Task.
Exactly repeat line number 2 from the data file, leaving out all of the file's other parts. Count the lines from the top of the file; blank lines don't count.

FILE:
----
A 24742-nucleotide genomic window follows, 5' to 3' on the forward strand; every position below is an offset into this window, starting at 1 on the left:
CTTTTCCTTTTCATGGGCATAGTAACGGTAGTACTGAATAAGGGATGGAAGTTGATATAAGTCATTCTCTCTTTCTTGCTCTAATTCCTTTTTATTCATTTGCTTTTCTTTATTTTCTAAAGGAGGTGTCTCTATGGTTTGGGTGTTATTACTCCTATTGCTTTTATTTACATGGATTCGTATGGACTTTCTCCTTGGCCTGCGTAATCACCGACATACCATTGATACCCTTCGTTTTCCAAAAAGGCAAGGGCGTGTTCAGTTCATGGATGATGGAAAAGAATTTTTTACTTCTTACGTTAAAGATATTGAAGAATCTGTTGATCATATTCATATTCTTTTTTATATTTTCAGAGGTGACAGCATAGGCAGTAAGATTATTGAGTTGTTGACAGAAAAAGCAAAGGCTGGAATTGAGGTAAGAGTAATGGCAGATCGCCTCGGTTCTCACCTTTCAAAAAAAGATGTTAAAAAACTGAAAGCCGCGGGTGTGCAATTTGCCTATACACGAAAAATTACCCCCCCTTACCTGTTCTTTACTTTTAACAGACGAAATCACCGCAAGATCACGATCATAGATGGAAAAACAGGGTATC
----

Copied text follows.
CTTTTCCTTTTCATGGGCATAGTAACGGTAGTACTGAATAAGGGATGGAAGTTGATATAAGTCATTCTCTCTTTCTTGCTCTAATTCCTTTTTATTCATTTGCTTTTCTTTATTTTCTAAAGGAGGTGTCTCTATGGTTTGGGTGTTATTACTCCTATTGCTTTTATTTACATGGATTCGTATGGACTTTCTCCTTGGCCTGCGTAATCACCGACATACCATTGATACCCTTCGTTTTCCAAAAAGGCAAGGGCGTGTTCAGTTCATGGATGATGGAAAAGAATTTTTTACTTCTTACGTTAAAGATATTGAAGAATCTGTTGATCATATTCATATTCTTTTTTATATTTTCAGAGGTGACAGCATAGGCAGTAAGATTATTGAGTTGTTGACAGAAAAAGCAAAGGCTGGAATTGAGGTAAGAGTAATGGCAGATCGCCTCGGTTCTCACCTTTCAAAAAAAGATGTTAAAAAACTGAAAGCCGCGGGTGTGCAATTTGCCTATACACGAAAAATTACCCCCCCTTACCTGTTCTTTACTTTTAACAGACGAAATCACCGCAAGATCACGATCATAGATGGAAAAACAGGGTATC